My team used the image approach at our weekly standups! Thanks for reminding me of this. It was incredibly effective and lighthearted (e.g. for Halloween we could choose between 9 pictures of carved pumpkin faces).
I’m really intrigued by people analytics applied to music. Many professionals in the music industry would claim they have a special skill of spotting the “next big thing”. But to what extent is this uncovering hidden patterns in existing data (easy for algorithms to do), versus deciding that something completely new could be popular (difficult for algorithms to do). I hope we find out! My cousin is writing his high school capstone analyzing songs that go viral on TikTok, and I think there is much more research to come.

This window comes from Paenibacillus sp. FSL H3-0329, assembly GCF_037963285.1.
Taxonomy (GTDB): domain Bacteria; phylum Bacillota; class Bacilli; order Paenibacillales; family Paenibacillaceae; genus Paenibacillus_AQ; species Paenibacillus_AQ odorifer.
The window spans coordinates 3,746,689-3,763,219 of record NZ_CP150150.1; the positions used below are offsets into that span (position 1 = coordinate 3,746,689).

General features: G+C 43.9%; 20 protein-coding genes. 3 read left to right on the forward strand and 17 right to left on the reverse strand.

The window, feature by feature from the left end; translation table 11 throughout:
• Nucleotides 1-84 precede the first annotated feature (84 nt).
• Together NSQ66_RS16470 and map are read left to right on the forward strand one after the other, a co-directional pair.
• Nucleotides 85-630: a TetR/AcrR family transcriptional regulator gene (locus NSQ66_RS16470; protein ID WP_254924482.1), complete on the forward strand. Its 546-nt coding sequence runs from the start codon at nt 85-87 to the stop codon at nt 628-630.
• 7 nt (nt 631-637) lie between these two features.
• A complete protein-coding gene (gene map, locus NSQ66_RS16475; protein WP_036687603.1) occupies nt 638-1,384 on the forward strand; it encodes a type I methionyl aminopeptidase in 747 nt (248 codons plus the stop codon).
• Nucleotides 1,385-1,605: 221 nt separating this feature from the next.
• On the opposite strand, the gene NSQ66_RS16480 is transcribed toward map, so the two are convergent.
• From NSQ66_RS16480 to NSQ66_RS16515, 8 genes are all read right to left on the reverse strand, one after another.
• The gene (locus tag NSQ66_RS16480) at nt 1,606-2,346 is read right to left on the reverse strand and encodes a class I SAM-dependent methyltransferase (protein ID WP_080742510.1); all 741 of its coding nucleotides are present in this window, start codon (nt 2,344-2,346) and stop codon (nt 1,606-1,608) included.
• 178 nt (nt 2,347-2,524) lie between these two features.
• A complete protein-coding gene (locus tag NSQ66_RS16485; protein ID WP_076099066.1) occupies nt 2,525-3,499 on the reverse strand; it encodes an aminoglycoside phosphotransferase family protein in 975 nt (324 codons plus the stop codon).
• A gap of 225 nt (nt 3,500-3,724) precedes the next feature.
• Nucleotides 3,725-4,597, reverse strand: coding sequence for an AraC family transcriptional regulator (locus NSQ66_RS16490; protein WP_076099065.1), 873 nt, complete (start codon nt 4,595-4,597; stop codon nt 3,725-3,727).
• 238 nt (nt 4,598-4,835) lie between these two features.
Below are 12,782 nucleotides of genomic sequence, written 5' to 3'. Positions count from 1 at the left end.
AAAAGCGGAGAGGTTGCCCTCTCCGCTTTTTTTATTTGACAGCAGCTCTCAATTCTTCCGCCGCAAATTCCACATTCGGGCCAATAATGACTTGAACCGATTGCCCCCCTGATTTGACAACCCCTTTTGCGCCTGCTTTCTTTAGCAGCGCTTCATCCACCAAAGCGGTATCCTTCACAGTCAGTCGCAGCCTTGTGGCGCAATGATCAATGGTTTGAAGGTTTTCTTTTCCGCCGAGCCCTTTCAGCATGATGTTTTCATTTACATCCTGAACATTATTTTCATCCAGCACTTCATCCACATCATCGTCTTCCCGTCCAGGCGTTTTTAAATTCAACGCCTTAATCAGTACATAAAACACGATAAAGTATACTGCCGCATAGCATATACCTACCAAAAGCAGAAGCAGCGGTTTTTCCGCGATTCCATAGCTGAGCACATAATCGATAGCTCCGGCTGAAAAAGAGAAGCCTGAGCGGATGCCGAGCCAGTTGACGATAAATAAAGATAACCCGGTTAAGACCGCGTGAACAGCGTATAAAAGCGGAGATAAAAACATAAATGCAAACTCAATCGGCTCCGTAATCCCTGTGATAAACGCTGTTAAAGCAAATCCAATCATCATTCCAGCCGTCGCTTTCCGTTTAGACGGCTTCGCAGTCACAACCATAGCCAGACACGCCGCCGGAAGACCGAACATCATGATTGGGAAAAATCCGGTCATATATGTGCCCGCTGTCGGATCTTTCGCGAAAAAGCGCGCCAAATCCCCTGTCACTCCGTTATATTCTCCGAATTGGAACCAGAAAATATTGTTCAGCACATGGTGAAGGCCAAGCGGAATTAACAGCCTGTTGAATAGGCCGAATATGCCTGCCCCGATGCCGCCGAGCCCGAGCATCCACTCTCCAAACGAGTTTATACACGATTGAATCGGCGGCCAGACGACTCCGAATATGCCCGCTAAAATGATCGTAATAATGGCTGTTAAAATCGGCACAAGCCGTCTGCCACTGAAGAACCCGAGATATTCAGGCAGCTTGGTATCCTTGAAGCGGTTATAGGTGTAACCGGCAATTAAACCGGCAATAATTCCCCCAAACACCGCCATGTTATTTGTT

This is a great idea. Most companies “accidentally” collect a lot of employee data, and this would help the ones who have no intention of using it punitively to differentiate themselves with prospective employees. Also to consider: This should entail erecting firewalls within organizations that reflect what the data need is (e.g. HR has access, but not individual managers).
I think you’ve identified an important tension! Curious how we could structurally manage this in People Analytics. For example, in our LPA class we have a “best practice” to develop a hypothesis (aka narrative) before we run a regression, which pushes us in one direction.